Two researchers from the University of Dundee have been chosen to join the prestigious EMBO Young Investigators network.
Dr Yogesh Kulathu and Dr Robert Ryan of the School of Life Sciences are now part of the EMBO Young Investigator Programme, which supports the scientific endeavours of researchers under the age of forty who have created their first laboratories in the last four years.
They join a select group of 23 young researchers from across Europe to be included out of a total of 174 applicants for 2015. EMBO, which stands for Excellence in Life Sciences, is a organised based in Germany which operates throughout the continent.
Gerlind Wallon, Manager of the Young Investigator Programme said: “We welcome these young scientists to our growing network.
“The status of Young Investigator offers them recognition and access to a network of their peers in Europe.”
Dr Kulathu is a Programme Leader in the MRC Protein Phosphorylation and Ubiquitylation Unit, with his work aiming to understand how ubiquitin signals are decoded and regulated to produce distinct cellular results.
He said: ““We are using a range of techniques, from structural and biochemical methods to genetic approaches in model organisms, to understand how a small protein called ubiquitin can regulate cellular function in so many different ways.
“The recognition from EMBO of our work is a great boost to continue our efforts in figuring out how this regulation can go wrong, leading to many different diseases.”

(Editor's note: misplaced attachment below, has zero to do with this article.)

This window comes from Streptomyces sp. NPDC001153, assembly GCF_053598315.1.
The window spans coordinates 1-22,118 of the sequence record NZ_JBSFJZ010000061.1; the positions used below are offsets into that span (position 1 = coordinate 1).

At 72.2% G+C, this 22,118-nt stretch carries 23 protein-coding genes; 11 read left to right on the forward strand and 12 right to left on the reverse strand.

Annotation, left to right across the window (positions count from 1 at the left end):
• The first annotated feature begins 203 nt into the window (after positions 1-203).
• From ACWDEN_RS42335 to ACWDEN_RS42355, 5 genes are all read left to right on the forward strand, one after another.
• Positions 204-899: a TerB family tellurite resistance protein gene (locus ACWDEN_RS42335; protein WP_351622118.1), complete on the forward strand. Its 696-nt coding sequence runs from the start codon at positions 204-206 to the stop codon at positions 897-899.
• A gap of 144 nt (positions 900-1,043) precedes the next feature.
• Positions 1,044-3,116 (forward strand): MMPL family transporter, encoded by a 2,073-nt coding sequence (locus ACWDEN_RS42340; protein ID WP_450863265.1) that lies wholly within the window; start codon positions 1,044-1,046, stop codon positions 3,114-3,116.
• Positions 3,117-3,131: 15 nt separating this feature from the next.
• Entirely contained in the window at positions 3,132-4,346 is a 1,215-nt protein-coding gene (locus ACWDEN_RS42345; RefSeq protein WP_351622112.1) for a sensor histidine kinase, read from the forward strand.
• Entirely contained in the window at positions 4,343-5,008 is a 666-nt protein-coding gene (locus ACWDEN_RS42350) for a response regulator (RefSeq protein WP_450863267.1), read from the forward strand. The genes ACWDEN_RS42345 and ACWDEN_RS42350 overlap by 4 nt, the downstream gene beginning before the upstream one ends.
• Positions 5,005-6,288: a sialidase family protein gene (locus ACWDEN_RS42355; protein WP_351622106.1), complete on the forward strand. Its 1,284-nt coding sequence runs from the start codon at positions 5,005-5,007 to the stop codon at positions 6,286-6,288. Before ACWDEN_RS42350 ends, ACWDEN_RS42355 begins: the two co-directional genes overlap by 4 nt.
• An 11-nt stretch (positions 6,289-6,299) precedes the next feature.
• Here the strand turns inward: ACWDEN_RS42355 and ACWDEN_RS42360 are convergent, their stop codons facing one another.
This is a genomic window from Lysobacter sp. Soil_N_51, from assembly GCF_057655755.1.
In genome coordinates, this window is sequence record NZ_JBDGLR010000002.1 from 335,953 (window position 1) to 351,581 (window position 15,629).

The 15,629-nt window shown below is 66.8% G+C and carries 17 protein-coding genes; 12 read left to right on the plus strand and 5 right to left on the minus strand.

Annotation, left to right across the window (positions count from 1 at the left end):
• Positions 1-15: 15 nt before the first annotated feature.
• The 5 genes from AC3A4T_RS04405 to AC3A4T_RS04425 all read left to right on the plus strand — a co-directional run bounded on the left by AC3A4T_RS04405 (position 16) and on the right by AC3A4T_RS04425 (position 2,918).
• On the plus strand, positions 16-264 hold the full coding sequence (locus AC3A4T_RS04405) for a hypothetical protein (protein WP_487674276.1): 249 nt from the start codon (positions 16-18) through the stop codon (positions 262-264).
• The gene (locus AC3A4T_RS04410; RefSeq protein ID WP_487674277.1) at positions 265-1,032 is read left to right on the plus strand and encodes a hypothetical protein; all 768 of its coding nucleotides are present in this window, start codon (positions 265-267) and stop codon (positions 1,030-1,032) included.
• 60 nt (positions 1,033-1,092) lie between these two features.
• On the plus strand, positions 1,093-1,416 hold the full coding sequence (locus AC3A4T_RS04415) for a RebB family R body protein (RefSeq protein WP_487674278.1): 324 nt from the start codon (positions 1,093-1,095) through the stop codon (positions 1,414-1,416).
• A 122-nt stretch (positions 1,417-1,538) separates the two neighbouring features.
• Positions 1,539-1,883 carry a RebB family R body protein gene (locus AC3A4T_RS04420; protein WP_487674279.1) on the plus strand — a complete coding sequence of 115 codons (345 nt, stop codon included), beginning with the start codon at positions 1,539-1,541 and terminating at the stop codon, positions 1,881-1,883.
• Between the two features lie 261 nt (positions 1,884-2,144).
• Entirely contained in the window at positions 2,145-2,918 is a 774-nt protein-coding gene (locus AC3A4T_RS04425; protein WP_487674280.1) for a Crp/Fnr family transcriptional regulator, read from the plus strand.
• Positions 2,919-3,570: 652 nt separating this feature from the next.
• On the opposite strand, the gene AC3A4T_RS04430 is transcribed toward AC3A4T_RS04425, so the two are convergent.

Members of the Young Investigators scheme receive 15,000 Euros and the opportunity to apply for funding should they decide to set up their own laboratories. Professional skills are also nurtured by PhD courses and skill training across all aspects of their role.
In addition, the two will now have access to EMBL facilities and funding, allowing themselves and their cohort to attend industry conferences.
Dr Ryan is a Reader and Wellcome Trust Senior Fellow in the Division of Molecular microbiology. His group specialises in understanding the signalling processes that occur within and between pathogenic bacteria during chronic infections.
He added: “This work has potential to form promising new treatments for many emerging multiple antibiotic resistant infections which are desperately needed in clinics around the world,” said Dr Ryan. “I am delighted to get this recognition from EMBO, which again underlines Dundee’s international reputation as a centre of excellence in Life Sciences.”